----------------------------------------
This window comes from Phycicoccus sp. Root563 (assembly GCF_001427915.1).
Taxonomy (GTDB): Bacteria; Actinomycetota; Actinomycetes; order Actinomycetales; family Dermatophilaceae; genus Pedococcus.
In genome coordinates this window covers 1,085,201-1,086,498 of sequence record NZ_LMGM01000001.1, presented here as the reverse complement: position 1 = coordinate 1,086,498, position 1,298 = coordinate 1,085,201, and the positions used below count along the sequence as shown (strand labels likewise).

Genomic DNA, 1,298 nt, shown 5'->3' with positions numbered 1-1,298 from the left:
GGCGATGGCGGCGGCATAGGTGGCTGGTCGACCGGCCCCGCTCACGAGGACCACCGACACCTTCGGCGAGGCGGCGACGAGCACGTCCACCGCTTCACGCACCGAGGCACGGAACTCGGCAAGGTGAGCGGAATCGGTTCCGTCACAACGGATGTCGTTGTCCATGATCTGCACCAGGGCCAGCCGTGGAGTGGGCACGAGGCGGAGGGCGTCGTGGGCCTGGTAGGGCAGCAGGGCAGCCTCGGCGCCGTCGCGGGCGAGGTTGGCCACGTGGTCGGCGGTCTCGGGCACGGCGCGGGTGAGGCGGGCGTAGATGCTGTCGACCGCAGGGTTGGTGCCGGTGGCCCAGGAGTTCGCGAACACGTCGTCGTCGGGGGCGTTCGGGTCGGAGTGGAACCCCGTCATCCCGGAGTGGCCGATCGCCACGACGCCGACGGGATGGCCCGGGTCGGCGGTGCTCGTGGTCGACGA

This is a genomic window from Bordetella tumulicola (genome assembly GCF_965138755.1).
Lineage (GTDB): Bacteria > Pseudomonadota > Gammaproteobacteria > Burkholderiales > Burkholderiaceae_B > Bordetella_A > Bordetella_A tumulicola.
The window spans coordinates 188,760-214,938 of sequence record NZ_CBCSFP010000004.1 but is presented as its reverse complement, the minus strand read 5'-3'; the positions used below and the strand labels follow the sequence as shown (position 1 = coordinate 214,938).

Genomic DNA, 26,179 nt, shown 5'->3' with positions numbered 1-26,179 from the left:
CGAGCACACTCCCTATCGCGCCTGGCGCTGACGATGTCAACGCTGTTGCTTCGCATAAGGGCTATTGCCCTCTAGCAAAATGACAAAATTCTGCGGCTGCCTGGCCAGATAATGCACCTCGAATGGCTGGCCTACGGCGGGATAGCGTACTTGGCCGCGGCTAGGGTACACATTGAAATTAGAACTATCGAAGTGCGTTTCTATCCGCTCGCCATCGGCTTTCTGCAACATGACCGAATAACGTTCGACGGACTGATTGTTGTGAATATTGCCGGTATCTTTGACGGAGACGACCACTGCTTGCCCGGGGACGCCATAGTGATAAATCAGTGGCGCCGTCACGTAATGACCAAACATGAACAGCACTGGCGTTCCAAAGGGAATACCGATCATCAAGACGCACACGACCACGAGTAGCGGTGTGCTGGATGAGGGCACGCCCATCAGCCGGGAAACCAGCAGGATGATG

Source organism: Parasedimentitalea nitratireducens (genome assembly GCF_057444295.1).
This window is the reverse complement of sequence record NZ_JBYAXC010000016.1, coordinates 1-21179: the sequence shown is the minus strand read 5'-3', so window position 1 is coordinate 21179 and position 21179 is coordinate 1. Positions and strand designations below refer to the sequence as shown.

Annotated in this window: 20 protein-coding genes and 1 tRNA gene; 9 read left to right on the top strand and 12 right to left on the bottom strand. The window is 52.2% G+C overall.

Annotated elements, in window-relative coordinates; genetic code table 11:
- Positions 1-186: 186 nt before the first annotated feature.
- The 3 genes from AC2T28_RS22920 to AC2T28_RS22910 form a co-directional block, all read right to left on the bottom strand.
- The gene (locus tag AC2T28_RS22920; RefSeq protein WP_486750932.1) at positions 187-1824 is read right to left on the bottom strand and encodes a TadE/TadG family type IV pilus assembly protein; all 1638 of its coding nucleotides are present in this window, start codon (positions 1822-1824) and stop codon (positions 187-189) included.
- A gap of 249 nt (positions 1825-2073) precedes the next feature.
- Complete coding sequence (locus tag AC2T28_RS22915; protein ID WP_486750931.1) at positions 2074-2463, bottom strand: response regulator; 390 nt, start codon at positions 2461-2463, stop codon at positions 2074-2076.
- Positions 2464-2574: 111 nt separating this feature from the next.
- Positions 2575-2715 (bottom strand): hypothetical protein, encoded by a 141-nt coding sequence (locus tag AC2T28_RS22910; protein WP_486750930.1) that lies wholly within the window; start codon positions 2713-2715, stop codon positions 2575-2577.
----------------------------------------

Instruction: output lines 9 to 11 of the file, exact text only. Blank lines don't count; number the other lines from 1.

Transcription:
Genomic DNA, 26,179 nt, shown 5'->3' with positions numbered 1-26,179 from the left:
CGAGCACACTCCCTATCGCGCCTGGCGCTGACGATGTCAACGCTGTTGCTTCGCATAAGGGCTATTGCCCTCTAGCAAAATGACAAAATTCTGCGGCTGCCTGGCCAGATAATGCACCTCGAATGGCTGGCCTACGGCGGGATAGCGTACTTGGCCGCGGCTAGGGTACACATTGAAATTAGAACTATCGAAGTGCGTTTCTATCCGCTCGCCATCGGCTTTCTGCAACATGACCGAATAACGTTCGACGGACTGATTGTTGTGAATATTGCCGGTATCTTTGACGGAGACGACCACTGCTTGCCCGGGGACGCCATAGTGATAAATCAGTGGCGCCGTCACGTAATGACCAAACATGAACAGCACTGGCGTTCCAAAGGGAATACCGATCATCAAGACGCACACGACCACGAGTAGCGGTGTGCTGGATGAGGGCACGCCCATCAGCCGGGAAACCAGCAGGATGATG

Source organism: Parasedimentitalea nitratireducens (genome assembly GCF_057444295.1).